Mad Men opened its sixth season long ago with Don Draper reading Dante’s Inferno and that season served as slow boiling retribution for Don’s many failings and brought his story to its lowest point. Don has since bounced back, though not untarnished from his actions, but Sterling Cooper & Partners has just found its own version of hell: the offices of McCann-Ericson. While everyone was understandably apprehensive about moving to, yet, another new place and being forced to work with outsiders, I don’t think they could have imagined just how suffocating the experience would actually be.
In “Lost Horizon,” director Phil Abraham already creates an air of discomfort before the characters see the rotten core at McCann. The McCann offices are designed as a visual counterpoint to the SCP offices, with the bland colors and constricting hallways presenting a stark contrast to the sleek offices of old and their wider spaces. Before trouble starts, the SCP people are at unease but seem open to the possibility of another fresh start. However, the mysterious wind gust blowing through Don’s new office is telling; something is wrong about this deal, but the crack can’t be identified (yet). Shirley already knows that as a black woman, she won’t be welcome at the new offices, telling Roger that “advertising is not a very…comfortable place for everyone,” and quits the job for something new.
Don and Peggy experience their own difficulties with the deal and yet, nothing compares to the humiliation and general nastiness directed at Joan. She has been having a particularly hard time dealing with piggish men in this last season and the ugliness she faces at McCann-Ericson looks to be the final tipping point for her to get out of dodge quick. Joan has to deal with apathetic assistants and entitled sexual advancements in addition to an uncooperative boss in Jim Hobart, leading to an intense argument between the two where Joan stands ground to defend her rights as a woman and an SCP partner and Hobart shuts her down pretty decisively. Every scene with McCann employees is more unnerving than the last, though Joan, unfortunately, has to share the brunt of it all.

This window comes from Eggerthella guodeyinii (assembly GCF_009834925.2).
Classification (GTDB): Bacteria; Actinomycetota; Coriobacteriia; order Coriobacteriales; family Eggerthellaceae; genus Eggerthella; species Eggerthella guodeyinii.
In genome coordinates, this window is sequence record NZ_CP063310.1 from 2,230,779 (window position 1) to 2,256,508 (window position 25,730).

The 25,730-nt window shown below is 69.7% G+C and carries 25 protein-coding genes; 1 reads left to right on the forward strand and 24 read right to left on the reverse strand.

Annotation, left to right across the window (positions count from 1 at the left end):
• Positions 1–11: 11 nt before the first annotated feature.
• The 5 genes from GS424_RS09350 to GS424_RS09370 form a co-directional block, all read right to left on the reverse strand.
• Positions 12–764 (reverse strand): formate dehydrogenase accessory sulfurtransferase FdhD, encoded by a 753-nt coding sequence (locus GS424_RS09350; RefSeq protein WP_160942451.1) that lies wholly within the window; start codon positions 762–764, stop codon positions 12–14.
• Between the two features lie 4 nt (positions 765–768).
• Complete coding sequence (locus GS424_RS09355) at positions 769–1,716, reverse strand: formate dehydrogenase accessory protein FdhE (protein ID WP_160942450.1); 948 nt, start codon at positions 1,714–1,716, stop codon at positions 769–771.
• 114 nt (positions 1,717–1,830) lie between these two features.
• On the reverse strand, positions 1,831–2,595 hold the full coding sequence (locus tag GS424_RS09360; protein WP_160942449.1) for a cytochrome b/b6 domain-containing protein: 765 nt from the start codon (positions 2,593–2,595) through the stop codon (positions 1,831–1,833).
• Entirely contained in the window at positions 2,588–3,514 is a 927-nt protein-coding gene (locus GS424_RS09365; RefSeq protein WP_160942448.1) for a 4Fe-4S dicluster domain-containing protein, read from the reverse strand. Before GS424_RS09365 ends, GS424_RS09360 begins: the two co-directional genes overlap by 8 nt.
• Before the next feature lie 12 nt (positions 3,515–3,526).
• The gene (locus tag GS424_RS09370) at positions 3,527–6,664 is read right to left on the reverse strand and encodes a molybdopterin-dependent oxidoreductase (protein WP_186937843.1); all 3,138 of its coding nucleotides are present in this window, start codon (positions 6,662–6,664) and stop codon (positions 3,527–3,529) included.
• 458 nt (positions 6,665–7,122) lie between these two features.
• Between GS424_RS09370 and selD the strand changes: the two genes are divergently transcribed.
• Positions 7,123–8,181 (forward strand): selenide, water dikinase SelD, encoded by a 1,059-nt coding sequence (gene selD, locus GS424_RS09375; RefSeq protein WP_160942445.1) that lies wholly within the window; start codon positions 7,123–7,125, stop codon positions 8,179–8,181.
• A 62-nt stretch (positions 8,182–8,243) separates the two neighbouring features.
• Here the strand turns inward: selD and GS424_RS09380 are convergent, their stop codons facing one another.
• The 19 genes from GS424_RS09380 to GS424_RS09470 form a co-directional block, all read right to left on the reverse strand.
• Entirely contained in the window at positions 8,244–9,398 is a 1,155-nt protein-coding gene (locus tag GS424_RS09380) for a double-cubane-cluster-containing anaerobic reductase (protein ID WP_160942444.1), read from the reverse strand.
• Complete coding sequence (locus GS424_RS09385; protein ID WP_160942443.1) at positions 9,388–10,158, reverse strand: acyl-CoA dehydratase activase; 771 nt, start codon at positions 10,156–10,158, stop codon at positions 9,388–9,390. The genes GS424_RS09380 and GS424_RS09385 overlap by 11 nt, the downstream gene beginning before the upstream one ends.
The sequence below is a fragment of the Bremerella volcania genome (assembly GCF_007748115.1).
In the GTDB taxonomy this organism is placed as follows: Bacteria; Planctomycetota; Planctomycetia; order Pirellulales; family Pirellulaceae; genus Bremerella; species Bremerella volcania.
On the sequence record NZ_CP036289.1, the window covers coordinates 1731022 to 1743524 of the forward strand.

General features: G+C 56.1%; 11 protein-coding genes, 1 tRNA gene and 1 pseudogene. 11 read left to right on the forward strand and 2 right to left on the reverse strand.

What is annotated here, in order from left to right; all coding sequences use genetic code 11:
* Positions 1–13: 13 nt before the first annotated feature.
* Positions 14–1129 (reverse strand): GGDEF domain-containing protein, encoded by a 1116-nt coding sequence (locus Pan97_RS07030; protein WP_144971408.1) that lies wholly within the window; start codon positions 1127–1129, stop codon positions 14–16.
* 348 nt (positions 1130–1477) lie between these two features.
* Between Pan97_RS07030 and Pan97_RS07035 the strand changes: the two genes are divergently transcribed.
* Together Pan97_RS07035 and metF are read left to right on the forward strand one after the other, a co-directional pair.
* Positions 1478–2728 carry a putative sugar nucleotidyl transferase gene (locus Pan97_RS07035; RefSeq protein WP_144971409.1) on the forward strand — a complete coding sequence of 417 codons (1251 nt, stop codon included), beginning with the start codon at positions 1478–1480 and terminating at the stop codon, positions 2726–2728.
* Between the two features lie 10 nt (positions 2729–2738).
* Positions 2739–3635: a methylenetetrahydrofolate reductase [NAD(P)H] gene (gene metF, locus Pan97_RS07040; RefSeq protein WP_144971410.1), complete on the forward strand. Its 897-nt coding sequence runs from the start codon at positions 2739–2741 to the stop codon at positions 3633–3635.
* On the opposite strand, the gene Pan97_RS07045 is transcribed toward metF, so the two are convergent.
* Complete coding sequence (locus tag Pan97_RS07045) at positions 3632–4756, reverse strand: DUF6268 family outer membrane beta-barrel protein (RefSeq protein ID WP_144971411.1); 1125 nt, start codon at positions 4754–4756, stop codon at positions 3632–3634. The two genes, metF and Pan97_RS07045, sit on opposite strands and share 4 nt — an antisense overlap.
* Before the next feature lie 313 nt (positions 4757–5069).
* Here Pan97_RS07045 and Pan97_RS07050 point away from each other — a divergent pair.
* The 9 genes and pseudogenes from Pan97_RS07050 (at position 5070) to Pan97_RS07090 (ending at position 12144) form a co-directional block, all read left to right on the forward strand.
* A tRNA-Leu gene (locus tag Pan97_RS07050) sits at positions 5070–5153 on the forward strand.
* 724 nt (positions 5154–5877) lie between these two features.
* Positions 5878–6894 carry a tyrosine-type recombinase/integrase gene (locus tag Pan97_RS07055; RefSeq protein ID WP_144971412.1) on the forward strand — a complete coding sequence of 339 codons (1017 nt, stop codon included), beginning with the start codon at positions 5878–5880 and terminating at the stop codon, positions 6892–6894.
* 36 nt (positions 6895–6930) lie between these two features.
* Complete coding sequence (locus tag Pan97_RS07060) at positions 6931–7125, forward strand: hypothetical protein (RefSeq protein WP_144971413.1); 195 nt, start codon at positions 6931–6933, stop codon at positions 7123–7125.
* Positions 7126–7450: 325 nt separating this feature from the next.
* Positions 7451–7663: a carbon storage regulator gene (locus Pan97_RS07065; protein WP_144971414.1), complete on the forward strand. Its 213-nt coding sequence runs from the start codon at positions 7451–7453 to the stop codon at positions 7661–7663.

In typical Don fashion, his problem isn’t that he’s treated unfairly; it’s just that he doesn’t feel right in his new position. The Miller pitch meeting is indicative of this as the presentation is made through a printout packet, lacking the flair and thrill of an early series Don Draper pitch. Don realizes at this meeting that his status as an individual employee means little amongst the larger whole, a point that is made more apparent by the sameness of the Coke cans that line up along the conference table and when Hobart has him say, “Don Draper from McCann-Ericson.” The plane that Don sees flying of the city is the sweet escape that he craves, and his lack of true worth in the company is evident when he walks out unnoticed by anyone except for Ted.
Peggy feels the same way that Don does but for a more valid reason: she’s a woman who is mistaken for a secretary and doesn’t have her own office yet. She stays at the increasingly barren old building for work, and the image of Miss Olsen standing amidst the empty white spaces of SCP parallels that of Don standing in his empty apartment back in “New Business.” The comparison fits how these two have molded their lives; Don’s personal life became increasingly more important to him at the cost of his work ethic while Peggy’s tenacity for career advancement often puts her home living on the backburner. Now, both of them have lost the very things that they’ve tried to shape as personal achievements and find themselves searching for a spark of inspiration to keep going.
Don fills this void by developing a fixation on Diana the waitress, a subplot that isn’t nearly as engaging as it wants to be, especially amidst the vastly more interesting material that surrounds it, while Peggy has a run-in with Roger at SCP. Their scenes, on top of providing more than a few instantly iconic moments for the show (Peggy roller skating drunk as Roger plays the piano), provide a lament for the past being torn down and left to collect dust. Roger’s vaguely horror movie-like piano playing as Peggy walks through the dark hall captures their sense of foreboding as the last remnants of their “home” are stripped away. One character even says, “That’s not very subtle,” when the lights go out, which could be writers Semi Chellas and Matthew Weiner’s meta way of acknowledging the directness of the show’s symbolism.
Peggy’s unease about moving to McCann-Ericson stems mainly from fear of losing the identity she’s forged for herself over the last decade at Sterling Cooper. She feels that she’ll need to bend to the will of McCann’s men and return to her less assertive personality of years long past, telling Roger that she needs “to make men feel at ease.” “Who told you that,” he asks. By the end of their farewell to familiar places, Peggy drops the hesitation and storms into McCann with peak confidence, adorned with sunglasses, a cigarette hanging out the corner of her mouth, and Bert Cooper’s octopus painting in hand. It’s a fantastic and cathartic moment for the character, maybe one of her best ever, so here’s hoping that she can take that and stand her ground against the harshness that Joan went through earlier. Now that the book is officially closed on Sterling Cooper, it’s time for these characters to take the next steps into their new lives.
EPISODE RATING: 9/10